from 1998 to 2010










A paradoxically sounding statement that is, when talking about Personal Branding (PB). Then again, looking at the dynamics of it, one could very well argue it’s validity; not every strong personal brand is based on the actual person that carries it, rather on the image that person has created around his- or herself.

Contradicting, there are many arguments to be made that presenting a fabricated image is never as strong or impactful as showing others ones’ true persona. As the famous Oscar Wilde quote goes; Be yourself, everyone else is taken.


Truth be told, when it comes to examples of famous personal brands, it seems that both arguments are supported, although it’s hard to tell how ‘real’ a brand or person is. Recently we had a brief session on PB and discussed some of our hero- and zero brands. Many of those are professional athletes, entertainment legends and revered business moguls. People that do things that not many others can, which makes their brand a unique one in it’s own right. Hero’s that inspire us to do more and become a brand because of their accomplishments, but also because we are able to follow how they achieve their goals. What they endure, how they train, suffer and push themselves to become a hero. Or just because they show their wacky, crazy, human side that adds to their achievements. It doesn’t have to be perfect. Captivating is enough.

Take a star like Miley Cyrus, who isn’t the greatest singer, dancer or performer we’ve ever witnessed. Sure she sings a good tune, but so does the average music student. It’s the highlights in her social life, PR stunts and ever continuing controversy that make her the well known act that she is and fans love her because of the lack of embarrassment she has in sharing those moments with them. As long as everything goes well and they play nice, heroes will stay heroes even if we see them in their PJ, with a bucket of BJ, watching OC reruns.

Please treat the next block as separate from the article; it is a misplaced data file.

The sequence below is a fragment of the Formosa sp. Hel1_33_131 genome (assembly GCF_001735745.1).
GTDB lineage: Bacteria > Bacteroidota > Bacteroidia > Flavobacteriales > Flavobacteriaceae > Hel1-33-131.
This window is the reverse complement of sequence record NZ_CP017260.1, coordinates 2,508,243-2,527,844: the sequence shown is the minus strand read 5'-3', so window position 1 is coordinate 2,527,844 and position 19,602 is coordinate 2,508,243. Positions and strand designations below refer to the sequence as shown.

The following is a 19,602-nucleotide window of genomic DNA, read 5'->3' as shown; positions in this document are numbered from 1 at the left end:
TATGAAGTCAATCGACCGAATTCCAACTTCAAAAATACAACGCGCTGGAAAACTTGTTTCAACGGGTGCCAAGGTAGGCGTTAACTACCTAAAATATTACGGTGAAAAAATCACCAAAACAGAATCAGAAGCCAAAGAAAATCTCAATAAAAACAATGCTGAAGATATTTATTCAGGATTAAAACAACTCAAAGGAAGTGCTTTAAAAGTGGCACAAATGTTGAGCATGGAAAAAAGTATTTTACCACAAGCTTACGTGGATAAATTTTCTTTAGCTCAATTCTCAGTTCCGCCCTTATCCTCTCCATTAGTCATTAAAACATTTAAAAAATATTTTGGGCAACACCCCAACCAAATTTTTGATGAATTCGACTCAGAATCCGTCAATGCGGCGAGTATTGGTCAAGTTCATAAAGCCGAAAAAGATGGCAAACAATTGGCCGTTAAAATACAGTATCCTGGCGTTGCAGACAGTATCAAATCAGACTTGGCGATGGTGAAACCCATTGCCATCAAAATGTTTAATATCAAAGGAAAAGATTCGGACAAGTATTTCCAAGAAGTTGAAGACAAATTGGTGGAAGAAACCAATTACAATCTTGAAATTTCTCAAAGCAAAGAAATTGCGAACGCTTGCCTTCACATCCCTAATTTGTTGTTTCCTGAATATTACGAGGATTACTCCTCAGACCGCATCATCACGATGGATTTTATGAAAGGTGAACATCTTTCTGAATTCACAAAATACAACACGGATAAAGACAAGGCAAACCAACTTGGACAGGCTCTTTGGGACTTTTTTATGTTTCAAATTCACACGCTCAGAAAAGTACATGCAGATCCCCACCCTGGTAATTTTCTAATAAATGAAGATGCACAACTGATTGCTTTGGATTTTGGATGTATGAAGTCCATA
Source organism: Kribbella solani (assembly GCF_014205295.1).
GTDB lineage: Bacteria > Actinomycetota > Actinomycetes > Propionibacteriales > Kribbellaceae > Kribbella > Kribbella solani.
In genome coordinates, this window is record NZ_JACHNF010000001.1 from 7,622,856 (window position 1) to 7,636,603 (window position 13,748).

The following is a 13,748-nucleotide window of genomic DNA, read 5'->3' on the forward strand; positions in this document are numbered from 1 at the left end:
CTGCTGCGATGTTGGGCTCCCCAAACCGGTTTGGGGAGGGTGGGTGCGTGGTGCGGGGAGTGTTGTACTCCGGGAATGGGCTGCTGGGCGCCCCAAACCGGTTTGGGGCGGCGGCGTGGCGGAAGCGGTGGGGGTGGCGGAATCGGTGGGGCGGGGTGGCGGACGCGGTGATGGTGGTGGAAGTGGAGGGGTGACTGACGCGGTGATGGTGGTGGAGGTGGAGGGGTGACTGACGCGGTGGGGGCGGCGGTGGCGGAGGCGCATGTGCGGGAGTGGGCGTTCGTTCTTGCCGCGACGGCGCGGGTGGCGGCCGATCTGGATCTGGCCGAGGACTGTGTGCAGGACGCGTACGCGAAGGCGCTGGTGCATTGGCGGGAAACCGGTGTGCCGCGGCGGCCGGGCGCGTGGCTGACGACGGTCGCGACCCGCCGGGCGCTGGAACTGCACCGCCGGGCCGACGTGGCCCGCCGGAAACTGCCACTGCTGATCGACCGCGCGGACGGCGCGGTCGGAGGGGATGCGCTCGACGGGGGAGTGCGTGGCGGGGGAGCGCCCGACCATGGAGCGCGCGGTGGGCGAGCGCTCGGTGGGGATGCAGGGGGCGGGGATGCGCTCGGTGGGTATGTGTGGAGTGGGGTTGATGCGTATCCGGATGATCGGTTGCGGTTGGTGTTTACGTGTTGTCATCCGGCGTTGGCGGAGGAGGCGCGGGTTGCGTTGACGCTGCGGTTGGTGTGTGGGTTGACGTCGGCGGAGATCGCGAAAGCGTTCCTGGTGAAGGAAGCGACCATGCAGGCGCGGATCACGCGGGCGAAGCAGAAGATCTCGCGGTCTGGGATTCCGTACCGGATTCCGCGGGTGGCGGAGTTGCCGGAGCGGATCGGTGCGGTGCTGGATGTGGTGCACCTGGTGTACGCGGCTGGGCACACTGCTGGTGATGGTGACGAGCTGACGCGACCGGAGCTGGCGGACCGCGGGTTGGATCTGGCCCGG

Nike smile

The real mess comes when they actually mess up. When they show that they are in fact a human being that makes mistakes. Because then the brand and it’s persona really suffer a blow that is not easily recovered from. Tiger Woods’ brand value dropped 65 million over the coarse of the past 7 years, according to the Financial Express, because of multiple indiscretions in his personal life. A big tumble for golf’s favourite son. Don’t be too human.


So, all and all, it’s good to show your real face. If that face is indeed a pretty one that receives the right attention when in the limelight. People should enjoy your human form, if not in a exemplary way, than at least in a way that inspires.

One of our personal (branding) favorites is the king of football’s PB, Mr. Zlatan Ibrahimovic. And not because he is the role model every parent would want their kid to become. He’s definitely not a role model per se, but he does represent something that everyone would wish they had a bit more of; the general confidence, swag and manner he handles himself with in life as a selfmade outcast. ‘Zlatan against the world’, starring Zlatan, produced and directed by Zlatan.

Newspaper Zlatan

Zlatan shows us his human side all too often and isn’t very shy about it. But the fact that his personal brand seemo be embraced so strongly, is the combination of those human aspects with his super human accomplishments, that are not to shy either. Talk the talk, then walk the walk.

Come find us at The Hospitality Group Amsterdam or ‘s-Hertogenbosch if you think you are human, and go put on a cape if you think you are superhuman. Your welcome…